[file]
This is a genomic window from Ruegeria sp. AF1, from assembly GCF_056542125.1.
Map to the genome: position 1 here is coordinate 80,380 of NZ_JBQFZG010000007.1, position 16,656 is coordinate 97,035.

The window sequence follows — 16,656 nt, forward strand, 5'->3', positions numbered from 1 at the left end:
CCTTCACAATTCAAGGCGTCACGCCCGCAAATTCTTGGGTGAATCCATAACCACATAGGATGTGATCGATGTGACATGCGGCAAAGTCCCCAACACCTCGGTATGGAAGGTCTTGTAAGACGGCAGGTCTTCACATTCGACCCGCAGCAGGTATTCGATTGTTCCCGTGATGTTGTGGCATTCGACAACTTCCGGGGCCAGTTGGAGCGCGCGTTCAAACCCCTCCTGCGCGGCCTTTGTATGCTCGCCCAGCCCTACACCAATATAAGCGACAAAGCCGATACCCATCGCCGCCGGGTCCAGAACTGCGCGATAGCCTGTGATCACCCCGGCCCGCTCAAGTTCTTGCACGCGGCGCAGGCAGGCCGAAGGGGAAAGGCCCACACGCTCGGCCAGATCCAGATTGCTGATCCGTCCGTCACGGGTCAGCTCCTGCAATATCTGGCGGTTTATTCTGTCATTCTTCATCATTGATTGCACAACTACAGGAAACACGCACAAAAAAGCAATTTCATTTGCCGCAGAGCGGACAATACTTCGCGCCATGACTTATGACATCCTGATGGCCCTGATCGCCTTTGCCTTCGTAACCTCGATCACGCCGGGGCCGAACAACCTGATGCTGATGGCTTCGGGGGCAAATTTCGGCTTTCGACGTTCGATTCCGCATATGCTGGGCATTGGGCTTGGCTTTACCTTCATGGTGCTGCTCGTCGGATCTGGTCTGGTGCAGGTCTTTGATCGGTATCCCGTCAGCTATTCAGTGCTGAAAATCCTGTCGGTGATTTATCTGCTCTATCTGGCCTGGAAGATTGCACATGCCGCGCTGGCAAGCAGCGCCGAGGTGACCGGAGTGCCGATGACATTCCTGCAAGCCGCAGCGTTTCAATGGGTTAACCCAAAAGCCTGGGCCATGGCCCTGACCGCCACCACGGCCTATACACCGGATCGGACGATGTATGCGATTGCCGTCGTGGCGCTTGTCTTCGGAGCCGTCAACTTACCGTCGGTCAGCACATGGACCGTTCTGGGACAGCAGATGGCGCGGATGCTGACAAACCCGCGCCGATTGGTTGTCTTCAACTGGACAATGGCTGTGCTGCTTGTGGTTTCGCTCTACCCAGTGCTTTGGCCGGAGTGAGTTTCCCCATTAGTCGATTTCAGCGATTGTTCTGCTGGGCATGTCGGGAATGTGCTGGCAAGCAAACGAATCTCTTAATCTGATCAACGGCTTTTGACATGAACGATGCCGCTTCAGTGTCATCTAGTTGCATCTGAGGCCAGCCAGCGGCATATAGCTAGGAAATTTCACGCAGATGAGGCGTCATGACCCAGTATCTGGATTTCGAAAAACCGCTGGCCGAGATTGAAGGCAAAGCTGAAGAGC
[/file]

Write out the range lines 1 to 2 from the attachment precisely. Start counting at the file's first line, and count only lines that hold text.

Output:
This is a genomic window from Ruegeria sp. AF1, from assembly GCF_056542125.1.
Map to the genome: position 1 here is coordinate 80,380 of NZ_JBQFZG010000007.1, position 16,656 is coordinate 97,035.